Watch Preview of Spear Seminar – Treating the Worn Dentition

Watch Preview of Spear Seminar – Treating the Worn Dentition

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So the first part of the course is all about
the different etiologies of tooth wear. Because, in reality, tooth wear is not all created
equal. There is some tooth wear that looks horrendous and yet is incredibly predictable
to treat. There’s other tooth wear that might not look as horrendous but might be
highly susceptible to breaking porcelain. One of the biggest problems with tooth wear
and it’s why it’s so confusing to dentists is as teeth wear, the teeth erupt to maintain
their occlusal contact. Either that or the patient loses vertical dimension of their
occlusion. So when you have a patient that has a lot of tooth wear, their teeth aren’t
in the right place. And, yet, the dentist who’s looking at them wants to try and restore
them where they are. Doesn’t work well. So we go through etiologies, which helps with
prognosis, then we go through patterns. Then we go through, alright so I’m going to get
the teeth in the right place. Now I’m going to restore this patient. How do I know it’s
going to work? So we spend a lot of time on what the restorations need to look like in
the end to end position and the pathway position. We spend a lot of time talking about vertical
dimension. Can you open it and how much can you open it? What happens after you open it?
Because in some of these wear cases you do need to open the bite quite a bit. And then,
the other big problem with wear cases is some of these teeth get really short. Do you crown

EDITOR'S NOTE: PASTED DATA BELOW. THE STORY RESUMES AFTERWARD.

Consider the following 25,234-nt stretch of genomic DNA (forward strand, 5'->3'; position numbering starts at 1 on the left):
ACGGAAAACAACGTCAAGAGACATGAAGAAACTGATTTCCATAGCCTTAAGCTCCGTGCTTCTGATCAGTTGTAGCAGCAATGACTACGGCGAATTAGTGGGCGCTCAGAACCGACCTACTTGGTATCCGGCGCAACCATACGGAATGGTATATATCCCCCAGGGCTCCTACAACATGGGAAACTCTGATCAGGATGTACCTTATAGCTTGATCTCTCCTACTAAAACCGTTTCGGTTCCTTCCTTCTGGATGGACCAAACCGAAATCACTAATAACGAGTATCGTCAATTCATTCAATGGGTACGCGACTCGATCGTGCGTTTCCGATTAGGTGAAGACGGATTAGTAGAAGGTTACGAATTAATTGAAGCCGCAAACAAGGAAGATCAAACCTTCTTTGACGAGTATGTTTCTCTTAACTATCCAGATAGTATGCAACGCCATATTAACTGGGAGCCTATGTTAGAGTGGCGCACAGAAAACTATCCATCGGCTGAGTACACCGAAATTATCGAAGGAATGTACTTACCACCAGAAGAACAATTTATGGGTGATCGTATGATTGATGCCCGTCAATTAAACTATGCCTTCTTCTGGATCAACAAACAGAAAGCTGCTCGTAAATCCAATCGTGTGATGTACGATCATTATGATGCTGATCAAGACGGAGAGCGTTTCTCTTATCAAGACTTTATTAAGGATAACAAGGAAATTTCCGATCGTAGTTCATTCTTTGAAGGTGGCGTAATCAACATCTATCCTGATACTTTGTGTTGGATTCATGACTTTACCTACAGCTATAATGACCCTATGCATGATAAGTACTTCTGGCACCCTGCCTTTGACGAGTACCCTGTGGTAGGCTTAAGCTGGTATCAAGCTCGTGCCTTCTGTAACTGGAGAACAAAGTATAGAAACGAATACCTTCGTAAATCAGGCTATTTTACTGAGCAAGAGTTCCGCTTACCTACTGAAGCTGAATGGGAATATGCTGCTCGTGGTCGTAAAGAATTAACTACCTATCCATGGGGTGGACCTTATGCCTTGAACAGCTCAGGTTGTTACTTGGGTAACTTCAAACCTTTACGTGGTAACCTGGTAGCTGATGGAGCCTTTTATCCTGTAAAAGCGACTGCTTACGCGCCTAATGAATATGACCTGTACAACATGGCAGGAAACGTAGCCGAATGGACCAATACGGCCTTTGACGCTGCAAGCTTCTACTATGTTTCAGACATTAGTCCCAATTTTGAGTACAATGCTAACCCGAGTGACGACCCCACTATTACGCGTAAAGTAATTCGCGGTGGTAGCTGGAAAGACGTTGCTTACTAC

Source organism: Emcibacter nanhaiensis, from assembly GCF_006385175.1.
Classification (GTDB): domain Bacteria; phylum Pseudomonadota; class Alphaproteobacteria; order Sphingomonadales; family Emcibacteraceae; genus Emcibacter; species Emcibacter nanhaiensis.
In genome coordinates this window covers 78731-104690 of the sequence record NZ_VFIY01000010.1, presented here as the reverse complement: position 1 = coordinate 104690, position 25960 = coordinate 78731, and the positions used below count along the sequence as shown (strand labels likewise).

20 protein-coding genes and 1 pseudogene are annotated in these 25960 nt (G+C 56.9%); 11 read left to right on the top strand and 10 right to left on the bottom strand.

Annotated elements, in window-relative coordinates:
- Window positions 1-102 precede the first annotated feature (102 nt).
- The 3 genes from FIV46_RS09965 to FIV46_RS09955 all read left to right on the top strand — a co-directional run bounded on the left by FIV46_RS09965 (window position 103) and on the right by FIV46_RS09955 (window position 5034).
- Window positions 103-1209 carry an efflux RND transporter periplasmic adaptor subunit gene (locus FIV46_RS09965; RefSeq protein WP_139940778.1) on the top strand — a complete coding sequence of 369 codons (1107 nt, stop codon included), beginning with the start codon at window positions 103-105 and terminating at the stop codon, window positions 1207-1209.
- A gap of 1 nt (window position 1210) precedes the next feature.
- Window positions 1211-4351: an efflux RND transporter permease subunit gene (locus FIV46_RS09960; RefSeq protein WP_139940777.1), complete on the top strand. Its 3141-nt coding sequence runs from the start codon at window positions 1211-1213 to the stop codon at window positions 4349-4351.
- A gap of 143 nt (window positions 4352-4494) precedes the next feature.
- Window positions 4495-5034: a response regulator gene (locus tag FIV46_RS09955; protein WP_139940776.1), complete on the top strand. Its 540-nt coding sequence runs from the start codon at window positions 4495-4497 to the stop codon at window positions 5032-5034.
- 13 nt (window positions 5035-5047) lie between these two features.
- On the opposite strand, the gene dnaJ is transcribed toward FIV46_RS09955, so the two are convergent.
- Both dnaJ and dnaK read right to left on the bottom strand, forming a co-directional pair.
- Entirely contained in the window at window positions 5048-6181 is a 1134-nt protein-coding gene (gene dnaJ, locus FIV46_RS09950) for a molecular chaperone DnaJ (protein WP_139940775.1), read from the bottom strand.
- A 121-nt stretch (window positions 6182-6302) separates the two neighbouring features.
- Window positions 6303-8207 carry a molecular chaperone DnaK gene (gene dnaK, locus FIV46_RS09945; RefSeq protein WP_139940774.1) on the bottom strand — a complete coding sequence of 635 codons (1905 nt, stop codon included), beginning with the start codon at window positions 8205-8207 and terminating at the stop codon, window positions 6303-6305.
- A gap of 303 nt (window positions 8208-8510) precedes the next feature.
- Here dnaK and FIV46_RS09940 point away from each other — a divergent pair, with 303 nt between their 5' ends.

lengthen the tooth? Do you do root canals? Do you do post cores? What do you do to be
able to restore these teeth? And then, day two, and I think one of the most beneficial
parts to that course, is the morning, they are all case after case after case, start
to finish. And they’re all different. They’re all chosen because they have a different kind
of wear and a different pattern. And we walk through the treatment planning step-by-step
for each of the different cases. What I discover is dentists love being able to see a case
go start to finish and they love being able to see a case that they have sitting in their
office. Because most of these people have these cases sitting in their office, on models
sitting on their desk and they just don’t know what to do with them. And then, in the
afternoon of the second day, we actually spend a fair amount of time on implants in people
who grind their teeth. Because the implants in people who that grind their teeth have
a much higher risk factor for fractured porcelain because the implants are more rigid than teeth.
So you talk about how do you treatment plan around that. What does the occlusion look
like when you know that you have to put implants in these people? How do you minimize the risk
of broken porcelain or abutment failure? We also talk about material selection in people
that grind their teeth. If I’m going to restore an implant or natural teeth, I need
stronger materials. So what do I use? Finally, we end the second day with Appliances for
People Who Grind Their Teeth. What kind of a bite appliance do I use if my patient grinds
their teeth to protect porcelain, to protect natural tooth structure? So it’s a really
fun seminar to be honest. It’s really fun! I think it’s very comprehensive going from
the etiology, through how you manage the occlusion, to showing the cases, to showing things about
implants and materials and appliances. That’s, essentially, the two days.

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